Saturday, August 16, 2008

Saturday morning over the Cascade mountains

It's a flawless morning in the Pacific Northwest.

The plane flew in over the Cascade mountains, a young volcanic range to the east of the city.  It's always a fantastic view with the morning mist and the blue skies.

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I'm driving through them tomorrow morning and will post some ground-level photos as well.

US and Dutch traffic contrasts

The Corporate offices are scattered around a number of campus sites, and even though I cluster the meetings, it still ends up being a lot of driving.  I allow fifteen minutes to get back and forth, the it takes five to get to the car, ten to drive, five to get from the car.  The driving process is, as a result, stressed.

I'm used to Dutch driving now, so I really notice the differences here:

-- The timing of traffic lights obstructs the flow: as I approach a light, it invariably turns red.  I've always appreciated the way Dutch lights sense the car and change it green just ahead of me.  I think it's just a difference in how to manage flow: the US lights force a series of gated stops, where the Dutch force steady progress at the speed limit.DSC09679 Stitch

-- US drivers occupy a lane and stay there.  Where the Dutch tend to (aggressively) pull to the right, US drivers tend to stay left, right, center, regardless of their speed relative to the traffic.  It seems to promote bobbing and weaving either way: the Dutch are constantly jumping out to the left to make a quick pass, while US drivers are forced to weave across lanes to get around traffic.


-- US cars seem bigger and older.  It's not just the SUV's and pickups looming over every smaller car, but there are a lot of dented and rusty vehicles around as well.  European roads are filled with shiny jelly-bean cars, all stylish, but not much variety.  There's a lot of talk here of importing the Euro-style cars to help people cope with the cost of gasoline.


-- The cost of gasoline.  It's around $3.50 a gallon here, still about a third of current prices in Europe.  Even at that level it's causing a lot of pain, not so much because of the price that people pay, but because of the volume that they have to consume to participate in everyday life (like driving between corporate campus sites.  There should be a circulating shuttle bus, or, perhaps a some sort of better use of tele-meetings).

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I'm back at the airport this morning, grabbing a quick bite and connect in the lounge before heading to Seattle.  It was a good visit here; lots to share when time permits in the next few days.  'hope everyone has a good weekend.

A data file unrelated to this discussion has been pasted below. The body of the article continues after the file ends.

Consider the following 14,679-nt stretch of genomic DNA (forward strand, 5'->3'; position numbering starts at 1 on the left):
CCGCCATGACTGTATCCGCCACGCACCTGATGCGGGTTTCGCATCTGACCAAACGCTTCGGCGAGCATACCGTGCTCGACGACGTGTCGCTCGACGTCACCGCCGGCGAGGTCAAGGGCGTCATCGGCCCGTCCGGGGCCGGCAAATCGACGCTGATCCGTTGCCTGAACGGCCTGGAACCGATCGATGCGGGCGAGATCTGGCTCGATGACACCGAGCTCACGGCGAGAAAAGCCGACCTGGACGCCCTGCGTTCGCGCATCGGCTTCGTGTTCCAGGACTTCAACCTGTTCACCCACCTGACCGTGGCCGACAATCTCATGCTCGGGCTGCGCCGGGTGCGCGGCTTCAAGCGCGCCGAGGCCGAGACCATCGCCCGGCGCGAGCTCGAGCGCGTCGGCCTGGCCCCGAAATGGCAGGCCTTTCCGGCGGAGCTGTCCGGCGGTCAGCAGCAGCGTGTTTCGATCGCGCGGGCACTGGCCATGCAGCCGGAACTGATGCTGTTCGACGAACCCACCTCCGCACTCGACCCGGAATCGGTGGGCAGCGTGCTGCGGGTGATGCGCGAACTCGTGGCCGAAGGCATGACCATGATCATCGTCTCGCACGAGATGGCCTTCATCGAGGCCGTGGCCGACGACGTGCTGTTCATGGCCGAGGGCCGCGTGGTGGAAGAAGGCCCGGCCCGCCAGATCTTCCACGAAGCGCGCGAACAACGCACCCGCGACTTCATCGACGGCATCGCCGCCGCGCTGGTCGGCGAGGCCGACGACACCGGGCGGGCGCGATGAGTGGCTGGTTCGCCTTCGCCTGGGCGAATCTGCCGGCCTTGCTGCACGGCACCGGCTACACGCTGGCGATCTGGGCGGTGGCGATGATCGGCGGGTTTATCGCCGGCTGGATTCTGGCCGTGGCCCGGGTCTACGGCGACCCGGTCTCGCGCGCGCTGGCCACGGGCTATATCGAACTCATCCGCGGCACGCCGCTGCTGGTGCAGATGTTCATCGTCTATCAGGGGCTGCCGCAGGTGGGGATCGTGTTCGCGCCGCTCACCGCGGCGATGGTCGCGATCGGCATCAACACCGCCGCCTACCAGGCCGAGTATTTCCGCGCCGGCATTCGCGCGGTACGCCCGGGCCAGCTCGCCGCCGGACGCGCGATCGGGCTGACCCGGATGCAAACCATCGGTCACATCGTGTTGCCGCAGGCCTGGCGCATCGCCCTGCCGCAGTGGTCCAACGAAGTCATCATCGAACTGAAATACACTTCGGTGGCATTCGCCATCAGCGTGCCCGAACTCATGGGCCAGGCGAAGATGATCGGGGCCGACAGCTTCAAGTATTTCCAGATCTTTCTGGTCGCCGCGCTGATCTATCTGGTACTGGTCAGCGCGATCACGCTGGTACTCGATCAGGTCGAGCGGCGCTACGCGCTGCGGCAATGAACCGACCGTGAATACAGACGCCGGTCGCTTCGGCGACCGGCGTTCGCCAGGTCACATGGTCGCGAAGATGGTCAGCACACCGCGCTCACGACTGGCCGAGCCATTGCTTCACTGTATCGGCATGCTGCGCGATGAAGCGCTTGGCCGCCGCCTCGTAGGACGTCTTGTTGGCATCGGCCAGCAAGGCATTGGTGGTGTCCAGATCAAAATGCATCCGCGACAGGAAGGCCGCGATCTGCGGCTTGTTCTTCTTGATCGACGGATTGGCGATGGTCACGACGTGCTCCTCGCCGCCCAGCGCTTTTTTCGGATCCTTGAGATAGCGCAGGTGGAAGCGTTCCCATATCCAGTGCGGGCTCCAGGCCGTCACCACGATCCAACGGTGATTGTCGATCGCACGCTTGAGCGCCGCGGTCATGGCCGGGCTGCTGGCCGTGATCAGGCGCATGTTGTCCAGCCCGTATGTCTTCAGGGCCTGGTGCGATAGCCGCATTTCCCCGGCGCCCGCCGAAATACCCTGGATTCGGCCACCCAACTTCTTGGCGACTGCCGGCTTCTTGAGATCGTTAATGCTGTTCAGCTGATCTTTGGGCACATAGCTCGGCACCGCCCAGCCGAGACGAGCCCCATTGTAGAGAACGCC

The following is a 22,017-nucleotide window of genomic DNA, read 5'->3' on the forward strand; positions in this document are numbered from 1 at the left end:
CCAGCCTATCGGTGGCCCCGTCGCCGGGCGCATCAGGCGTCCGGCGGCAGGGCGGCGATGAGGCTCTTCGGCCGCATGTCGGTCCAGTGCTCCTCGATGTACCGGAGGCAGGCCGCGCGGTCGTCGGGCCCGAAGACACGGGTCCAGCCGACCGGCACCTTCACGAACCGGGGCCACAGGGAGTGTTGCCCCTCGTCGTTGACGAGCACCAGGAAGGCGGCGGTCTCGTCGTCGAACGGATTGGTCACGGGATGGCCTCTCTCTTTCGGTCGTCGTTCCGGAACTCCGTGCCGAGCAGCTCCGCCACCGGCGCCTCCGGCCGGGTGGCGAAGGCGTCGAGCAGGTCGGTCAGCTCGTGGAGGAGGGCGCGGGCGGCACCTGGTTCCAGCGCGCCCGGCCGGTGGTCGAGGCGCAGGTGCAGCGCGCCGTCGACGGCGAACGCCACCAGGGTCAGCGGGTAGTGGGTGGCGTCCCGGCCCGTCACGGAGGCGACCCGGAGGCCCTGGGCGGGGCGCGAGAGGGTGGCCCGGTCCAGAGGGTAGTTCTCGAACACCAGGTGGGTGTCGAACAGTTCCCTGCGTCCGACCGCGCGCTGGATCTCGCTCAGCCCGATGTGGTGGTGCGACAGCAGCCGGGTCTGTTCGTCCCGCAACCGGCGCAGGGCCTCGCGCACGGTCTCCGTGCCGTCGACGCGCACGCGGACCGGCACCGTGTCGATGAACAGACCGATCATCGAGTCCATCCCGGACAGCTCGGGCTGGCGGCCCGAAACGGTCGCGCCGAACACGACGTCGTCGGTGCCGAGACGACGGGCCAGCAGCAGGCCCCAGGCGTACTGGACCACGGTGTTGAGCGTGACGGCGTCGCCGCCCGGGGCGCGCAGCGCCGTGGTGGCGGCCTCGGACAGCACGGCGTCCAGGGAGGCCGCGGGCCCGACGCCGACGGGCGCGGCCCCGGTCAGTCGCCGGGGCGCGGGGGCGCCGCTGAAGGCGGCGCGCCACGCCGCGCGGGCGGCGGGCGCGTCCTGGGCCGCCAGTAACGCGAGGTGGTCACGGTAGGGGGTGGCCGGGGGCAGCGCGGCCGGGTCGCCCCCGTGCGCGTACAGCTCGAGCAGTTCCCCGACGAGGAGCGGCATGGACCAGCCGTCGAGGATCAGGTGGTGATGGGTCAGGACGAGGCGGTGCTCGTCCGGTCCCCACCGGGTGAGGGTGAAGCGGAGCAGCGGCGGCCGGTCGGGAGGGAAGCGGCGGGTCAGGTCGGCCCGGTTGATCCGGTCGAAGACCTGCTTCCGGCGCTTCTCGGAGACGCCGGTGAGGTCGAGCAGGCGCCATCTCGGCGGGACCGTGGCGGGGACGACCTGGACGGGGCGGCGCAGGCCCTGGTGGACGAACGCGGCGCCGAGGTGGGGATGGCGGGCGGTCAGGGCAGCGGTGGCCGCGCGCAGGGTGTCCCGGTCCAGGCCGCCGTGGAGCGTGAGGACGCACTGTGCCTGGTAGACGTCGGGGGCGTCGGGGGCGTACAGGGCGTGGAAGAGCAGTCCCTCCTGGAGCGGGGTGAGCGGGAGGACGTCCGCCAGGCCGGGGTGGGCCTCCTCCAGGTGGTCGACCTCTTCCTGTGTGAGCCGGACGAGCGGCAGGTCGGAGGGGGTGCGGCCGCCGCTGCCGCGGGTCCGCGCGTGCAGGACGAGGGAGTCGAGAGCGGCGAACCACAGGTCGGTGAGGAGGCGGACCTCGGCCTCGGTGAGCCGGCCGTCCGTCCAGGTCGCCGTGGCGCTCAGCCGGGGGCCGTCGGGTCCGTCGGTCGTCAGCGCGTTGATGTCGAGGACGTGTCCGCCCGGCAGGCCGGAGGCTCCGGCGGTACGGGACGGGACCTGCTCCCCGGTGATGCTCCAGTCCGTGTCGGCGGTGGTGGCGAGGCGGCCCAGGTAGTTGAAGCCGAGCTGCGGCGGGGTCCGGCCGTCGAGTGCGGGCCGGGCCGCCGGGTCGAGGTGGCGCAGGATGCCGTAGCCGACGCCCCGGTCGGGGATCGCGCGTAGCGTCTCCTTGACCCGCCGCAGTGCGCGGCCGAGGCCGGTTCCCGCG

Thursday, August 14, 2008

Bits and bobs before the sun rises

I'm up early this morning; it's only about 3:30 here in the room outside Minneapolis.  Normally I take a couple of Melatonin tabs a half hour before bed and it helps me to sleep through the first couple of nights.  Unfortunately, I didn't pack it along this time, so I'm going to have to rotate things more slowly this trip. 

Nonetheless, it's quiet outside (the thunderstorms pass through around sunset) and, with hours until the day's interviews, I'll catch up on a few coming-to-America thoughts for mid-week.

image A friend asked if I could bring back a small bottle of Absinthe, the one with the little spoon.  The local Gall & Gall had a cute package with van Gogh on the outside for 11 euro, and I tucked it into a corner of my suitcase without much thought.

I named it on my declaration card, and was rewarded with dripping red scrawl from the inspector and a quick trip to the agricultural desk.  They gave me a copy of the Know Before You Go booklet "The importtion of absinthe and any other liquors that contain artemista absinthium is prohibited" and confiscated the bottle.  We spent a half hour filling out confiscation and surrender of goods forms, the agent reassuring me that I would not face fines or court appearances this time.

'yike, and damn.

I'm noticing that procedures at the US border continue to evolve: TSA and Homeland Security must still be fine-tuning existing procedures and adding new ones.  Yesterday, they announced that they would no longer track people who failed to have proper ID at checkpoints, instead limiting entries to people without ID who then give a false name to screeners.  I've noticed that we have to thread a phalanx of agents along the corridor ahead of passport control now: they seem to stop about 10% of people for a conversation and inspection of documents.  Patrols around baggage claim have also been stepped up, and people texting or talking on cell phones are getting questions.

ESTA (2)

A new declarations program is going into effect: the Electronic System for Travel Authorization (ESTA).  This system replaces the current paper declaration forms with an on-line pre-declaration, and becomes mandatory at the first of next year.  You can fill in the forms voluntarily now at their web site, and approved registrations are good for two years.  There is no cost: a friend tried to find the site and ended up somewhere else, being asked for payment for processing.

The interviews are going well: I take these as opportunities to understand where I can contribute and to connect across the table, rather than as pitches and challenges.  In that spirit, they've been enjoyable.

After yesterday's round, I went to the local health club to unwind on a bike, and was stuck by how noisy it was in comparison to Dutch clubs.  There is lots more calling across the room and talking between bikes, and a bank of TV monitors, all tuned to different channels, chattering under it all.